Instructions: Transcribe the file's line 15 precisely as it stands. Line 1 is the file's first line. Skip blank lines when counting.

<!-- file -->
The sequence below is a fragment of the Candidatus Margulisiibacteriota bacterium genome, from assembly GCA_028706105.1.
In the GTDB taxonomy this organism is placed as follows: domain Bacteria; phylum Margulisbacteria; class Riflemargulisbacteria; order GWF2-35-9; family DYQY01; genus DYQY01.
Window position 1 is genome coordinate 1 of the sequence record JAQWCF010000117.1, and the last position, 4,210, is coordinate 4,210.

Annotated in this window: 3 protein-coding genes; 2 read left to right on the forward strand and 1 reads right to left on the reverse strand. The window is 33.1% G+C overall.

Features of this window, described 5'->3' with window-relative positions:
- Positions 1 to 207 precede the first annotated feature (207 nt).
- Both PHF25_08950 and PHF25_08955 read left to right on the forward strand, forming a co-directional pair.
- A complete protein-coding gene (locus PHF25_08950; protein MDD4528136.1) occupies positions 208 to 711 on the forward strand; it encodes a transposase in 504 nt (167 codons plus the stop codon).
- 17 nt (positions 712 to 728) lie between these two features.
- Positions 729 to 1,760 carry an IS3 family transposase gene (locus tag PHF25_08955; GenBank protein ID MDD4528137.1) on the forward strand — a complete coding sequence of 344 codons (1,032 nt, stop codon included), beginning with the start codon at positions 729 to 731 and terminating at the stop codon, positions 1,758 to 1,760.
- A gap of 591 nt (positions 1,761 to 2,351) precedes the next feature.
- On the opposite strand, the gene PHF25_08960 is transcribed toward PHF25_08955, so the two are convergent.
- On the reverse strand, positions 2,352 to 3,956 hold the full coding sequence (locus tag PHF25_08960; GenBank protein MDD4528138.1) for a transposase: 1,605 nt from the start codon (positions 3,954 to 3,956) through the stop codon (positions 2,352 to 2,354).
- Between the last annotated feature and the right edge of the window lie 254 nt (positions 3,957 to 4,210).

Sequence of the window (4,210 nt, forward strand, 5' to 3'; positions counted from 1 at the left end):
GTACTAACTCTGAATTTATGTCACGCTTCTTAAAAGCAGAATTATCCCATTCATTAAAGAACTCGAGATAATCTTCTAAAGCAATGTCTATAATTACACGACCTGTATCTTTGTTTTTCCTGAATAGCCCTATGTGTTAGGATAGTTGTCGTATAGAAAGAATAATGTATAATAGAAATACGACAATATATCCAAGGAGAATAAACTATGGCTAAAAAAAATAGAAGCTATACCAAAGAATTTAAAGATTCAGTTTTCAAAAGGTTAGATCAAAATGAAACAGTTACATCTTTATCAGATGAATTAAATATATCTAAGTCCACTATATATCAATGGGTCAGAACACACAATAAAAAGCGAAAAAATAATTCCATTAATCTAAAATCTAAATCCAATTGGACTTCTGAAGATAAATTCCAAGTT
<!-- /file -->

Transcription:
Sequence of the window (4,210 nt, forward strand, 5' to 3'; positions counted from 1 at the left end):